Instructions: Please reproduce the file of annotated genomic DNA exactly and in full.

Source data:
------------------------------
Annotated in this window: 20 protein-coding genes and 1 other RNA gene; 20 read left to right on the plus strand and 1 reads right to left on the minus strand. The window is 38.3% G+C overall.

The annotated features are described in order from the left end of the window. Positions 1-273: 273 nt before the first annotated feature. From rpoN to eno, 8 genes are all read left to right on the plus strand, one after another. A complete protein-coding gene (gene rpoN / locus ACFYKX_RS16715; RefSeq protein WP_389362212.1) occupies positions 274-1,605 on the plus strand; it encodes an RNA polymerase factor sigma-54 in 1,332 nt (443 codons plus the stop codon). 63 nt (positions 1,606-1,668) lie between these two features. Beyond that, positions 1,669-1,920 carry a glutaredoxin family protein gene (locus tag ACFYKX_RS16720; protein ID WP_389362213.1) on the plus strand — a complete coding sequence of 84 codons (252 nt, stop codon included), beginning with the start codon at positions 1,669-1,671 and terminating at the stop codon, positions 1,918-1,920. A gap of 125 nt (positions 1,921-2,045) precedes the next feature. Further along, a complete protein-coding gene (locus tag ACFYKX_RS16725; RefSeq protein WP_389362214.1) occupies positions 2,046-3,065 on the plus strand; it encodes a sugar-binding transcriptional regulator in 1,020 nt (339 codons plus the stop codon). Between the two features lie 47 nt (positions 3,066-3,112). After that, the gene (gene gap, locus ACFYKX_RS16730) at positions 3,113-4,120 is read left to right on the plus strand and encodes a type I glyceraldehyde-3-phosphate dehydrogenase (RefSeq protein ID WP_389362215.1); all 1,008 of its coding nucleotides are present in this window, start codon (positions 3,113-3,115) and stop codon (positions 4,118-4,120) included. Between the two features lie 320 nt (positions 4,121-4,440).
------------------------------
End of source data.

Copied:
Annotated in this window: 20 protein-coding genes and 1 other RNA gene; 20 read left to right on the plus strand and 1 reads right to left on the minus strand. The window is 38.3% G+C overall.

The annotated features are described in order from the left end of the window. Positions 1-273: 273 nt before the first annotated feature. From rpoN to eno, 8 genes are all read left to right on the plus strand, one after another. A complete protein-coding gene (gene rpoN / locus ACFYKX_RS16715; RefSeq protein WP_389362212.1) occupies positions 274-1,605 on the plus strand; it encodes an RNA polymerase factor sigma-54 in 1,332 nt (443 codons plus the stop codon). 63 nt (positions 1,606-1,668) lie between these two features. Beyond that, positions 1,669-1,920 carry a glutaredoxin family protein gene (locus tag ACFYKX_RS16720; protein ID WP_389362213.1) on the plus strand — a complete coding sequence of 84 codons (252 nt, stop codon included), beginning with the start codon at positions 1,669-1,671 and terminating at the stop codon, positions 1,918-1,920. A gap of 125 nt (positions 1,921-2,045) precedes the next feature. Further along, a complete protein-coding gene (locus tag ACFYKX_RS16725; RefSeq protein WP_389362214.1) occupies positions 2,046-3,065 on the plus strand; it encodes a sugar-binding transcriptional regulator in 1,020 nt (339 codons plus the stop codon). Between the two features lie 47 nt (positions 3,066-3,112). After that, the gene (gene gap, locus ACFYKX_RS16730) at positions 3,113-4,120 is read left to right on the plus strand and encodes a type I glyceraldehyde-3-phosphate dehydrogenase (RefSeq protein ID WP_389362215.1); all 1,008 of its coding nucleotides are present in this window, start codon (positions 3,113-3,115) and stop codon (positions 4,118-4,120) included. Between the two features lie 320 nt (positions 4,121-4,440).